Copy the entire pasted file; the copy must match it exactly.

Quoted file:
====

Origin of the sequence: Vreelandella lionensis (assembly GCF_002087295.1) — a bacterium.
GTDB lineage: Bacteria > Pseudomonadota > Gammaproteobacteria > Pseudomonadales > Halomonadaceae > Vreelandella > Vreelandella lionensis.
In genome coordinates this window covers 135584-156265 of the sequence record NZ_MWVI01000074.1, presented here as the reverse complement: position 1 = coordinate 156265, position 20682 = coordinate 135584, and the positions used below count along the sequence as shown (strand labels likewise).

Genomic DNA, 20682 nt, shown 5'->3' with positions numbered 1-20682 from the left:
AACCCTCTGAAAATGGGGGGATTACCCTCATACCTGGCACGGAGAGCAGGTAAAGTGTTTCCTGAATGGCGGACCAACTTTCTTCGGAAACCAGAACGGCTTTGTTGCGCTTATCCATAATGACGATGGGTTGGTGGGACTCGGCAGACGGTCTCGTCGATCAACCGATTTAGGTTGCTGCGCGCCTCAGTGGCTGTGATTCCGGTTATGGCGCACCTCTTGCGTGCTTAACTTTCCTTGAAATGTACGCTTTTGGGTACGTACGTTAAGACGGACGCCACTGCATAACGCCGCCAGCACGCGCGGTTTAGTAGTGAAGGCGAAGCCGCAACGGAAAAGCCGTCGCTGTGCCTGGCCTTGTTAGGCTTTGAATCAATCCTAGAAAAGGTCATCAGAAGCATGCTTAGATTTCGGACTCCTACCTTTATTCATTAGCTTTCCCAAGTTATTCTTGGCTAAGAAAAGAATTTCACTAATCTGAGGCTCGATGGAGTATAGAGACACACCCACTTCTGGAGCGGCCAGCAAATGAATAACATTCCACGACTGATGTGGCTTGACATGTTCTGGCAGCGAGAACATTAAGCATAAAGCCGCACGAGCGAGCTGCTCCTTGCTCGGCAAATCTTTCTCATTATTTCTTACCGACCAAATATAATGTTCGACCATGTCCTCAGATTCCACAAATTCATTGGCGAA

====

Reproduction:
Origin of the sequence: Vreelandella lionensis (assembly GCF_002087295.1) — a bacterium.
GTDB lineage: Bacteria > Pseudomonadota > Gammaproteobacteria > Pseudomonadales > Halomonadaceae > Vreelandella > Vreelandella lionensis.
In genome coordinates this window covers 135584-156265 of the sequence record NZ_MWVI01000074.1, presented here as the reverse complement: position 1 = coordinate 156265, position 20682 = coordinate 135584, and the positions used below count along the sequence as shown (strand labels likewise).

Genomic DNA, 20682 nt, shown 5'->3' with positions numbered 1-20682 from the left:
AACCCTCTGAAAATGGGGGGATTACCCTCATACCTGGCACGGAGAGCAGGTAAAGTGTTTCCTGAATGGCGGACCAACTTTCTTCGGAAACCAGAACGGCTTTGTTGCGCTTATCCATAATGACGATGGGTTGGTGGGACTCGGCAGACGGTCTCGTCGATCAACCGATTTAGGTTGCTGCGCGCCTCAGTGGCTGTGATTCCGGTTATGGCGCACCTCTTGCGTGCTTAACTTTCCTTGAAATGTACGCTTTTGGGTACGTACGTTAAGACGGACGCCACTGCATAACGCCGCCAGCACGCGCGGTTTAGTAGTGAAGGCGAAGCCGCAACGGAAAAGCCGTCGCTGTGCCTGGCCTTGTTAGGCTTTGAATCAATCCTAGAAAAGGTCATCAGAAGCATGCTTAGATTTCGGACTCCTACCTTTATTCATTAGCTTTCCCAAGTTATTCTTGGCTAAGAAAAGAATTTCACTAATCTGAGGCTCGATGGAGTATAGAGACACACCCACTTCTGGAGCGGCCAGCAAATGAATAACATTCCACGACTGATGTGGCTTGACATGTTCTGGCAGCGAGAACATTAAGCATAAAGCCGCACGAGCGAGCTGCTCCTTGCTCGGCAAATCTTTCTCATTATTTCTTACCGACCAAATATAATGTTCGACCATGTCCTCAGATTCCACAAATTCATTGGCGAA